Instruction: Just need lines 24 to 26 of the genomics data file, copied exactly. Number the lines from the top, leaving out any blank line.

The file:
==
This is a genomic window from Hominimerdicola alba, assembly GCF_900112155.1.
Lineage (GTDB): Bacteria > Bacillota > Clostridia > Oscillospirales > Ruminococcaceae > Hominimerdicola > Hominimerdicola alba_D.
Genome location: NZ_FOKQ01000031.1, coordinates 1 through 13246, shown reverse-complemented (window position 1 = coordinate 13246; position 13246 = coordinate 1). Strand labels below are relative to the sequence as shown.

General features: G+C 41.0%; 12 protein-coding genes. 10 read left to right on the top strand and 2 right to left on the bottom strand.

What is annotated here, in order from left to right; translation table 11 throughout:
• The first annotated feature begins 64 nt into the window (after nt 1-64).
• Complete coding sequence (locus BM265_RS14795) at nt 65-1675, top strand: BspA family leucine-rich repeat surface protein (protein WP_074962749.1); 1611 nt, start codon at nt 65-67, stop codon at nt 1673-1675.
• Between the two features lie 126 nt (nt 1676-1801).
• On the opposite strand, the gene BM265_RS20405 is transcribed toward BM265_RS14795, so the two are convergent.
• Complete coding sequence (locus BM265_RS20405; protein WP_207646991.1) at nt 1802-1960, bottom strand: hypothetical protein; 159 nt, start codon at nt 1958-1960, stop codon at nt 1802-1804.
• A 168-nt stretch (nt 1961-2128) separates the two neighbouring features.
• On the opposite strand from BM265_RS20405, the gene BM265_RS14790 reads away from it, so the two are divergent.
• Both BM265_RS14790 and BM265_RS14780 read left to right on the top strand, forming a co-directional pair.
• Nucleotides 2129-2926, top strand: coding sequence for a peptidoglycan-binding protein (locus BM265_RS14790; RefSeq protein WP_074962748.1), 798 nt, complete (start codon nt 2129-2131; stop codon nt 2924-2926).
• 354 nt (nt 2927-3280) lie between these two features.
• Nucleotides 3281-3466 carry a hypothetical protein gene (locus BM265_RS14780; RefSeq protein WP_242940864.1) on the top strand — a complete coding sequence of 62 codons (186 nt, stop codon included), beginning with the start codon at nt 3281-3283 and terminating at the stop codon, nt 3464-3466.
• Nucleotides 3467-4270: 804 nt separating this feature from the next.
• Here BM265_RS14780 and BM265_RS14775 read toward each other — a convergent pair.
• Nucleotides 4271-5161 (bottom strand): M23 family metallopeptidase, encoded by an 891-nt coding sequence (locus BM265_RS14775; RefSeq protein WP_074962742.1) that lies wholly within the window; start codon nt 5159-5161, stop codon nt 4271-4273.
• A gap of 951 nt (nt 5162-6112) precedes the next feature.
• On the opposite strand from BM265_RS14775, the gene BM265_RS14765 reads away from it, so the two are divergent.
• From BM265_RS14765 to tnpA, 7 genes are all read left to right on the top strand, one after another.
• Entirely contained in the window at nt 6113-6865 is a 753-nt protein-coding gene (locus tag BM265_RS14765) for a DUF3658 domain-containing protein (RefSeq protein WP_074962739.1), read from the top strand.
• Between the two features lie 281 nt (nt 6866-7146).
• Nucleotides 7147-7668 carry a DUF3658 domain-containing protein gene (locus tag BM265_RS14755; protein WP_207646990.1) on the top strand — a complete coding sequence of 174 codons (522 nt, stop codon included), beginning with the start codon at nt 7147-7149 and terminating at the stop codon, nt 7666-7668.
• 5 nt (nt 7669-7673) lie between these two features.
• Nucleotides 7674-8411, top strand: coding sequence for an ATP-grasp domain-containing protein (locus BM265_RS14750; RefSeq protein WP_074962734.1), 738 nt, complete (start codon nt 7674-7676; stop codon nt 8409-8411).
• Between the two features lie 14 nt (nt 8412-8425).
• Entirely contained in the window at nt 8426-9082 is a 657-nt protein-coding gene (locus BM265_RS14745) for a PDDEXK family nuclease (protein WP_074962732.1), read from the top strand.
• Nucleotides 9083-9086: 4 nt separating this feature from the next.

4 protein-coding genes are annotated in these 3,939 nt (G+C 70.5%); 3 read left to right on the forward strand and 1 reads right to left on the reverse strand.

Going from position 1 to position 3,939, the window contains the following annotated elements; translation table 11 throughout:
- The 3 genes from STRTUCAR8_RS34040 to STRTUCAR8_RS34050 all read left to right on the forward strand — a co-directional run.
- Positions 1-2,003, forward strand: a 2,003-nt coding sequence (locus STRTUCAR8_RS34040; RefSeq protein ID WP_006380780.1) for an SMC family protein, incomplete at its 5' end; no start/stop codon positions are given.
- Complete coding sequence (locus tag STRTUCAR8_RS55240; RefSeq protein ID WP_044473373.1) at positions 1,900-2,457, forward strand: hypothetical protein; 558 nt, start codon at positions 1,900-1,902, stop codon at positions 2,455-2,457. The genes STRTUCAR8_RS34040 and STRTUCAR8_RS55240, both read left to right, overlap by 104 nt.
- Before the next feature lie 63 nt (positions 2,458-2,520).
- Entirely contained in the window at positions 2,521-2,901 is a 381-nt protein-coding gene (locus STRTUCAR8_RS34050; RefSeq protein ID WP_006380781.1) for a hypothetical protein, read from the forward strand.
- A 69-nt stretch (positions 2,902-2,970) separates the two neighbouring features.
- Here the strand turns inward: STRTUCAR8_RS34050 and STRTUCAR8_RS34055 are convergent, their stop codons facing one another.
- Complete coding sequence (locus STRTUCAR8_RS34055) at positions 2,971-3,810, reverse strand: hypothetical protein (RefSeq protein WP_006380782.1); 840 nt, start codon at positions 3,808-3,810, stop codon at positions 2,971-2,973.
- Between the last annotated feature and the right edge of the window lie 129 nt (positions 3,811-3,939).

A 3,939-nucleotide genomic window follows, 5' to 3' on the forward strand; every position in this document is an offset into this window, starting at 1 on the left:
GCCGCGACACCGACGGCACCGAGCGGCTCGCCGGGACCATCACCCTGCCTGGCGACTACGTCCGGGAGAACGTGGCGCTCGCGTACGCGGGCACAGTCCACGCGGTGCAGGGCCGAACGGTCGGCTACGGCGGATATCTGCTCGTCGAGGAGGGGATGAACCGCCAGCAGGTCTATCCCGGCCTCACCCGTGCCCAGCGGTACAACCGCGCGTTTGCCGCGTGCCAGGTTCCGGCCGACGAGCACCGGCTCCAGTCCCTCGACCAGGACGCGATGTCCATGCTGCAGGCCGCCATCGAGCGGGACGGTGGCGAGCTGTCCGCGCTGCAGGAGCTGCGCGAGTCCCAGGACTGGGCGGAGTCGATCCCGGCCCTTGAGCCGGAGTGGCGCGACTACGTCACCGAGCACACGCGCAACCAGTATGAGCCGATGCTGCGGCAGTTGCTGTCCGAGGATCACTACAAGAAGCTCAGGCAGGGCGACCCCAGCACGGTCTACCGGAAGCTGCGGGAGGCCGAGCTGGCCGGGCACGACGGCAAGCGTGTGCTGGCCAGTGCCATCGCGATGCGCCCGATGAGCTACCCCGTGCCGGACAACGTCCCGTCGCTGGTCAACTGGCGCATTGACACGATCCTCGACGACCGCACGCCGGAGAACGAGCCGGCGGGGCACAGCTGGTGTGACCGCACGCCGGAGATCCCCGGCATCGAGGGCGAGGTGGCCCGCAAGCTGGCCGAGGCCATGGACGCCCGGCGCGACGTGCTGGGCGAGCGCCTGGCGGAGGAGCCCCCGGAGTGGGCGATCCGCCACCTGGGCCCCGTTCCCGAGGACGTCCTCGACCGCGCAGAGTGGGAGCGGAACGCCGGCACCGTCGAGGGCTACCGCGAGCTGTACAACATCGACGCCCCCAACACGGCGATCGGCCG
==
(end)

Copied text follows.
• Between the two features lie 281 nt (nt 6866-7146).
• Nucleotides 7147-7668 carry a DUF3658 domain-containing protein gene (locus tag BM265_RS14755; protein WP_207646990.1) on the top strand — a complete coding sequence of 174 codons (522 nt, stop codon included), beginning with the start codon at nt 7147-7149 and terminating at the stop codon, nt 7666-7668.
• 5 nt (nt 7669-7673) lie between these two features.